Winter tyres and how they work

Winter tyres and how they work

It seems that grit trucks are becoming sparser every winter, and the season's weather conditions aren’t getting any better to compensate! Because of this, winter tyres are becoming more and more useful for the nation. But the real question is, are they really worth it, and what difference do they really make?

Winter tyres explained

Winter tyres are designed slightly differently to make them more flexible in the cold weather, which in turn, grips snow and ice a lot better. The manufacturer will use a more natural rubber when the tyres are getting made, and as a result, they are a lot softer. The traction in icy conditions is also improved by the different grooves on the tyre which are designed to almost ‘lock’ into snow and ice (more on this in the next point.)

You should be aware that when a car comes out of the factory for the UK market, they tend to be fitted with all-season tyres or summer tyres, so winter tyres are more than likely going to be an added extra.

How winter tyres work

If you look at a tyre, whether that is a summer or a winter one, you’ll see many small jagged slits on the main part of the tread, these are called sipes. In winter tyres, there will be many more of these when compared to their summer counterpart.

So what do these tiny slits do? In essence, they make the surface of the tyre more ‘rugged’ so they can find traction on snow and ice a lot more easily. In summer tyres, these grooves are susceptible for compact snow to make its home in, and we all know how slippery compact snow can be!

But that isn’t all winter tyres do. These slits are working overtime as they also help dispel surface water, which means you’re less likely to aquaplane.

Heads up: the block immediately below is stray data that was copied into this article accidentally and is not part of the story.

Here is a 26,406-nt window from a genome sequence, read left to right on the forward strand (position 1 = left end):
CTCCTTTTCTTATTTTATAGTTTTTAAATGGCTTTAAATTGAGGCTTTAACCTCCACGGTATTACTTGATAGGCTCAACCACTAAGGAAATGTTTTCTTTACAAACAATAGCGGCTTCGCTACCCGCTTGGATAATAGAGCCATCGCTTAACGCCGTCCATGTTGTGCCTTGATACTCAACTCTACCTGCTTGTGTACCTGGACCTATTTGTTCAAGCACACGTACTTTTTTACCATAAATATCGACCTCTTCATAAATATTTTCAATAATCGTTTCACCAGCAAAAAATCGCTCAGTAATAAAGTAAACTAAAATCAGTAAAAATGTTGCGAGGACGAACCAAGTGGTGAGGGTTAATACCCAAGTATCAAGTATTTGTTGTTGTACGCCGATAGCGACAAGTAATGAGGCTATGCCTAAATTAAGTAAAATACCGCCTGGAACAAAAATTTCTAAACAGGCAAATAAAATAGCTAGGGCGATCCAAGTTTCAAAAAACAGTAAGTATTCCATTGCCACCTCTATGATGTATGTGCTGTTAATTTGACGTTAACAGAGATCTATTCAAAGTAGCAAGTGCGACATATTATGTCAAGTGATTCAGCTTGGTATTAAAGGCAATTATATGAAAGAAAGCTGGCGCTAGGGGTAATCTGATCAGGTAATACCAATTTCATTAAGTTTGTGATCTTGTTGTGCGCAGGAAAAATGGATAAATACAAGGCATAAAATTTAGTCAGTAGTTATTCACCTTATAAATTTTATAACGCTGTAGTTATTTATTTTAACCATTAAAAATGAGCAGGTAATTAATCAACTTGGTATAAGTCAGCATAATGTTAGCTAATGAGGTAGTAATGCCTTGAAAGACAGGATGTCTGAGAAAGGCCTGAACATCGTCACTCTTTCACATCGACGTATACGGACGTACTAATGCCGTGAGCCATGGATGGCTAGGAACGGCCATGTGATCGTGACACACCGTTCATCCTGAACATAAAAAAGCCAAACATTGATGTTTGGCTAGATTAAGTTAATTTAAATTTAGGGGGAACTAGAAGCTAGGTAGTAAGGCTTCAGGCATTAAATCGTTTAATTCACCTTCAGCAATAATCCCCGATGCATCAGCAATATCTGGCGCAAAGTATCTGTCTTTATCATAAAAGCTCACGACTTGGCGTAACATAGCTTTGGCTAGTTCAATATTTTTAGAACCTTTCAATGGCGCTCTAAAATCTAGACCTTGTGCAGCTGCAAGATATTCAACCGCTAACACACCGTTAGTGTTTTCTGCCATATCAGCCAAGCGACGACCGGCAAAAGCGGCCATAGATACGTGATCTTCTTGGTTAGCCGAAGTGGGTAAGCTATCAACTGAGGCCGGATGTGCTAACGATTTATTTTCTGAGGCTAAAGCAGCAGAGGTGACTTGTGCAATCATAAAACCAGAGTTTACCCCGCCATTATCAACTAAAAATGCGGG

You don’t need to hold your breath for this, winter tyres generally have the same sort of price tag as summer tyres. When you change to winter tyres, it’s recommended that you pop them on a spare set of wheels, preferably steel ones as they are a little cheaper and are perfect for wintery weather.

And if you’re after a set, then you can order winter tyres and get them fitted at our Service Centres. Call 0333 800 1695 and let us know!

Winter tyres throughout the rest of the year

We advise that you only use winter tyres during the cold season. When temperatures rise above 7 degrees, summer tyres are leaps and bounds ahead of winter tyres when it comes to traction and braking distances.

Oh, and the wear and tear will be a lot more significant in warmer weather too!

The law and winter tyres

Legally, you don’t need winter tyres in the UK, although experts recommend them highly. This is more so the case in rural areas which are likely to get hit by heavy snow.

However, in Europe where the weather conditions tend to be a little more severe compared to the UK, local laws may require cars to be fitted with winter tyres in the season.

So, if you were planning on having a winter away and are driving your own vehicle, make sure you check the local laws first. If you are renting a car to drive abroad, ensure you check that it has been fitted with the appropriate tyres.

If you opt for winter tyres, then we recommend that you fit them around October and take them off in March. Obviously, this depends on what weather is coming our way, but this should prepare you adequately.

The alternatives to winter tyres

If you’re taking on the winter in summer or 4 season tyres, then the best bet is to have a minimum tread depth of 3mm (the legal limit is 1.6mm.) This will dramatically improve your grip in the winter conditions.

Whilst you’re checking the tyre tread, ensure there is no damage to the tread or the tyre walls, you don’t want sudden tyre failure when the conditions outside are already challenging.

For more car checks for the winter, visit our blog.

Get yourself fully prepared for driving in the winter by adding a few day-to-day accessories to your boot. We have a small list for you already!

Whilst you’re prepping for the winter, why not visit one of our Service Centres for a free winter health check too?

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